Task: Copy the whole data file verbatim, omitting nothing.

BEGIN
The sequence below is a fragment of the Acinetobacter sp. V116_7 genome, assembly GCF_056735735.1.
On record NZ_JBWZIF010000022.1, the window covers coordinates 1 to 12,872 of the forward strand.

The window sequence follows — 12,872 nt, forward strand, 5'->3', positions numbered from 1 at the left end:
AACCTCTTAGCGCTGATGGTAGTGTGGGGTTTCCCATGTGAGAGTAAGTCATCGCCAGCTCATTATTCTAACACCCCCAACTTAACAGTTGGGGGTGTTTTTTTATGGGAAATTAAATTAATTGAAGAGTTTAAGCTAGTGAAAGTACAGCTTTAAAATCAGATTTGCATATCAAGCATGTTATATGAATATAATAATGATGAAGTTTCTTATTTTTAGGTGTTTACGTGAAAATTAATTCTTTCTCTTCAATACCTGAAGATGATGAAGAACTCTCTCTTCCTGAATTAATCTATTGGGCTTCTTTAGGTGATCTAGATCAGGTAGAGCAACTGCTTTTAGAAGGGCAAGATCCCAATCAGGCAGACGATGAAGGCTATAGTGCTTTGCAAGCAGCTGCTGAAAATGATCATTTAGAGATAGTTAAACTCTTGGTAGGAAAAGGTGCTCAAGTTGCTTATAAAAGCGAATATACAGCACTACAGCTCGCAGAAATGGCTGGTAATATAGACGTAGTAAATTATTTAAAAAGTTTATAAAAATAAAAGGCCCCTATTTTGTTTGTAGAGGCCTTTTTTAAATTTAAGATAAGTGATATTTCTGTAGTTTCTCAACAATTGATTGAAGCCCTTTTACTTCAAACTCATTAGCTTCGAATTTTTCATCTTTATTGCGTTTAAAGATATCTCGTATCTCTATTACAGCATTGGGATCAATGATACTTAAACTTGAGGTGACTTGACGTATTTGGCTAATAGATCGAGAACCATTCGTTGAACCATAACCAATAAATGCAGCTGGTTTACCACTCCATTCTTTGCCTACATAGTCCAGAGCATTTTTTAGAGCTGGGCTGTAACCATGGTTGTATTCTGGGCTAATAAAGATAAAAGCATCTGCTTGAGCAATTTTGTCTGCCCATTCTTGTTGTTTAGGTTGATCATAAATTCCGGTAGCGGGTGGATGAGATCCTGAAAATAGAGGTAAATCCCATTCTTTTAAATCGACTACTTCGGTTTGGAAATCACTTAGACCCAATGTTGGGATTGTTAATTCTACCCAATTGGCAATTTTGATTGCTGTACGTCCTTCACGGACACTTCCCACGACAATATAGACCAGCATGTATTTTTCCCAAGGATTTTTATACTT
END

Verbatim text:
The sequence below is a fragment of the Acinetobacter sp. V116_7 genome, assembly GCF_056735735.1.
On record NZ_JBWZIF010000022.1, the window covers coordinates 1 to 12,872 of the forward strand.

The window sequence follows — 12,872 nt, forward strand, 5'->3', positions numbered from 1 at the left end:
AACCTCTTAGCGCTGATGGTAGTGTGGGGTTTCCCATGTGAGAGTAAGTCATCGCCAGCTCATTATTCTAACACCCCCAACTTAACAGTTGGGGGTGTTTTTTTATGGGAAATTAAATTAATTGAAGAGTTTAAGCTAGTGAAAGTACAGCTTTAAAATCAGATTTGCATATCAAGCATGTTATATGAATATAATAATGATGAAGTTTCTTATTTTTAGGTGTTTACGTGAAAATTAATTCTTTCTCTTCAATACCTGAAGATGATGAAGAACTCTCTCTTCCTGAATTAATCTATTGGGCTTCTTTAGGTGATCTAGATCAGGTAGAGCAACTGCTTTTAGAAGGGCAAGATCCCAATCAGGCAGACGATGAAGGCTATAGTGCTTTGCAAGCAGCTGCTGAAAATGATCATTTAGAGATAGTTAAACTCTTGGTAGGAAAAGGTGCTCAAGTTGCTTATAAAAGCGAATATACAGCACTACAGCTCGCAGAAATGGCTGGTAATATAGACGTAGTAAATTATTTAAAAAGTTTATAAAAATAAAAGGCCCCTATTTTGTTTGTAGAGGCCTTTTTTAAATTTAAGATAAGTGATATTTCTGTAGTTTCTCAACAATTGATTGAAGCCCTTTTACTTCAAACTCATTAGCTTCGAATTTTTCATCTTTATTGCGTTTAAAGATATCTCGTATCTCTATTACAGCATTGGGATCAATGATACTTAAACTTGAGGTGACTTGACGTATTTGGCTAATAGATCGAGAACCATTCGTTGAACCATAACCAATAAATGCAGCTGGTTTACCACTCCATTCTTTGCCTACATAGTCCAGAGCATTTTTTAGAGCTGGGCTGTAACCATGGTTGTATTCTGGGCTAATAAAGATAAAAGCATCTGCTTGAGCAATTTTGTCTGCCCATTCTTGTTGTTTAGGTTGATCATAAATTCCGGTAGCGGGTGGATGAGATCCTGAAAATAGAGGTAAATCCCATTCTTTTAAATCGACTACTTCGGTTTGGAAATCACTTAGACCCAATGTTGGGATTGTTAATTCTACCCAATTGGCAATTTTGATTGCTGTACGTCCTTCACGGACACTTCCCACGACAATATAGACCAGCATGTATTTTTCCCAAGGATTTTTATACTT